Pope must ask for pardon in Latin America – 08/18/2022 – Latinoamérica21

Pope Francis’ visit to Canada should have an impact across the continent. He arrived on July 24 and stayed for six days to apologize for abuses in housing schools created by the Canadian state and operated by different Churches from the late 19th century to the 1990s.

THAT Truth and Reconciliation Commission (CVR) documented these violations in 2015 report, arguing that the housing school system resulted in “cultural genocide”. Generations of indigenous children are separated from their families and communities to be educated in schools under the explicit “kill Indian children” doctrine, which forbids them, for example, from speaking their language or practicing other aspects of their culture. The report documents many cases of emotional, physical and even sexual abuse. This has become an individual and intergenerational trauma in indigenous peoples to this day.

The CVR report contains: 94 calls to action, in various fields, including the justice system, health and education, among various aspects of the country’s cultural and political life. Since the publication of the report in 2015, the topic of reconciliation with indigenous peoples has taken on a fundamental role in Canada, especially in public institutions such as the Government, the education system, the media and of course the Church.

Several churches that run housing schools began seeking forgiveness for their roles decades before the report. The first was the United Church of Canada in 1983 and the Anglican Church did so in 1993. Until now, the Catholic Church had not done so, but in recent years many indigenous communities have urged the Vatican to formally apologize. In March, a delegation of Canadian indigenous leaders went to Rome, where The Pope, in an official ceremony, asks for forgiveness for the first time for offenses committed by multiple individuals in Church-operated residential schools. This is an important step, and the pope has committed to deepening it with a visit to Canada in July to seek forgiveness, in private, on indigenous lands.

Image of Francis asks for a broader pardon than he spoke at the Vatican, expressing their deep remorse for offenses committed at school, or bowing and kissing the hands of traditional leaders, in acts of great humility and sincere penance, are profoundly impactful. As well as pictures of hundreds of people, many of them survivors of housing schools, looks emotional. These great humanitarian moments show the trauma scars of the victims who have gone through the housing school system and the genuine commitment on the part of the pope.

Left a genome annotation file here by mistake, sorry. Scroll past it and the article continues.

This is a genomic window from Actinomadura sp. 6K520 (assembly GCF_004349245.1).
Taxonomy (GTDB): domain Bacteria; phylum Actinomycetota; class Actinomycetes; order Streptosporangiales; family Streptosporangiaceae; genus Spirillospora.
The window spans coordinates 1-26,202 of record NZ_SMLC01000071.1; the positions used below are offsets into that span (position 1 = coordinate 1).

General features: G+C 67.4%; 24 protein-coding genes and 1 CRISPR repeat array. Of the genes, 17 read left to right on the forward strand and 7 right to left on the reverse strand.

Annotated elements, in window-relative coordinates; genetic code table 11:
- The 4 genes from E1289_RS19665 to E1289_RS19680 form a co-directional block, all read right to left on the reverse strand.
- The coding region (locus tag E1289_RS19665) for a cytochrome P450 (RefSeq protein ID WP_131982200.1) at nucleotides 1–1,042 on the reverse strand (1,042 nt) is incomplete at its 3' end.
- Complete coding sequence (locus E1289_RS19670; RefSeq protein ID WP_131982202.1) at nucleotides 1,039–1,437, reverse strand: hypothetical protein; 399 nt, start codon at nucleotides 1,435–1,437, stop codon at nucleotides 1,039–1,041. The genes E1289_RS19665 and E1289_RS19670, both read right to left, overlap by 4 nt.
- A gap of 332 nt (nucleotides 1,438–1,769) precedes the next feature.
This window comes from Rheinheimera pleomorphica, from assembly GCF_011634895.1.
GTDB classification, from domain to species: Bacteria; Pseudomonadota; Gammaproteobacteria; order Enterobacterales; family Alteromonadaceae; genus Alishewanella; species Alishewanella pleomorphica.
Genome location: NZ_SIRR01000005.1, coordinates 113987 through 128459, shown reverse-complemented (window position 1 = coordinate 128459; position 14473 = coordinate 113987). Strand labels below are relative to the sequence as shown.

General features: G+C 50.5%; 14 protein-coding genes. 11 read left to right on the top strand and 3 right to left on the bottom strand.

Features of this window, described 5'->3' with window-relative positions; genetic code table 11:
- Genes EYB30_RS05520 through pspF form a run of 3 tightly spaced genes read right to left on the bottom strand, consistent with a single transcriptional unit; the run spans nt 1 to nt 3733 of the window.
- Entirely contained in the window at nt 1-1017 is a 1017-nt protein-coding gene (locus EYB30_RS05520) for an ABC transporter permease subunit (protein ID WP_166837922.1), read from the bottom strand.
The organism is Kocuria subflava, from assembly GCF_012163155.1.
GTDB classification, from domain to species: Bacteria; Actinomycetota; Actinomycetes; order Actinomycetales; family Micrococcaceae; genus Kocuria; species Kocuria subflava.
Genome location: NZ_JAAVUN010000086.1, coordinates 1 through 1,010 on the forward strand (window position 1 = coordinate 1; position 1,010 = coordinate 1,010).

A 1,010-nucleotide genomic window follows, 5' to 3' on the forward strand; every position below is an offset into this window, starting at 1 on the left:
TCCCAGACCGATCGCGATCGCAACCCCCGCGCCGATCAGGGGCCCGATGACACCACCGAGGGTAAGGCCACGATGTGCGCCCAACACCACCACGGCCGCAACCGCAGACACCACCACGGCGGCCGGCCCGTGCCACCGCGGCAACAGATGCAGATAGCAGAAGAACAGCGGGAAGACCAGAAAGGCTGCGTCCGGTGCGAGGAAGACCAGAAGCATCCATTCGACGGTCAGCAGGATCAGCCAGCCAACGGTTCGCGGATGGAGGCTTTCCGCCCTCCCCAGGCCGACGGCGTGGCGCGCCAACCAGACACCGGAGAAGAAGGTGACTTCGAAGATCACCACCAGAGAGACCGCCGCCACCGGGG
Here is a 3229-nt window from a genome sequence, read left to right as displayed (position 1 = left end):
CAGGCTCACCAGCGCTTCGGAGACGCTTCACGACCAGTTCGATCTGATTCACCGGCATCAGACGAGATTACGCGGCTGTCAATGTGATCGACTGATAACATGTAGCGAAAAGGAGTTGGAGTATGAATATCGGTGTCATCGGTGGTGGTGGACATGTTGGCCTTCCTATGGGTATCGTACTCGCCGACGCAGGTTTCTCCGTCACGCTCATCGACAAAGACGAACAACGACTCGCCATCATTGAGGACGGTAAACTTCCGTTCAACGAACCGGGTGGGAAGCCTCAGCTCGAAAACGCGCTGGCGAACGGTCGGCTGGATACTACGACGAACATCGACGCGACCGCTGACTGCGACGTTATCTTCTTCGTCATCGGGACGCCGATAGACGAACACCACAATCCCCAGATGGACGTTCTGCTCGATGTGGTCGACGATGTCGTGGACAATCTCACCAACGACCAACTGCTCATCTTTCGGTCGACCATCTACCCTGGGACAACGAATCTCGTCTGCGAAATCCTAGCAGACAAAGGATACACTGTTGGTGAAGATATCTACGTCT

The Pope’s speech, read in Spanish with a clear Buenos Aires accent, is a symbolic detail. And while the pope does not identify with the tradition of liberation theology, he exhibits a deeply Latin American sensitivity in his commitment to justice that is widely understood, marked in part by his own experiences with poor communities in Argentina.

Your visit to Canada is an important step towards reconciliation between the Catholic Church and Canadian indigenous peoples. But the church plays a more important role in Latin America, as well as a partner with the state, including in schools for indigenous peoples. The pope’s visit to Canada, in this sense, should have an impact across the continent.

The pope was generally received positively in Canada, but many criticized the limitations of his apology. He performed a very personal and emotional penance, but with a clear emphasis on transgressions committed by individuals associated with the Church. He never declared that the doctrine itself was wrong, nor did he ask for forgiveness from the institution.

On doctrine of discovery, for example, through a series of banteng issued in the late 15th century, the church granted European crowns the right to occupy the lands they had discovered and to control the indigenous peoples who were there, to convert them to Christianity. . This doctrine is based on the notion of terra nullius, or “vacant land”, which suggests that if the territory was not occupied by European Christians, it could be taken freely, regardless of the size or level of sophistication of the inhabitants. It was the fundamental doctrine to justify European colonization and expropriation of customary lands, which remains in force.

The Pope has full autonomy to revoke the doctrine of discovery, an anachronism that still hurts in the 21st century. Moreover, Francis does not belong to the diocesan clergy, but to the Jesuit order, with a strong call for justice and a greater degree of autonomy in his relations with the clergy. And through his penance in Canada, he also violated the doctrine of papal infallibility. He points out that to err is human, like asking for forgiveness. Therefore, the pope must use that autonomy and that humanity to take the next and necessary step towards reconciliation with indigenous peoples, not only in Canada but across the continent.


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Clara Burton

"Geek zombie. Subtly charming social media scholar. Beer enthusiast. Lifelong bacon pioneer."

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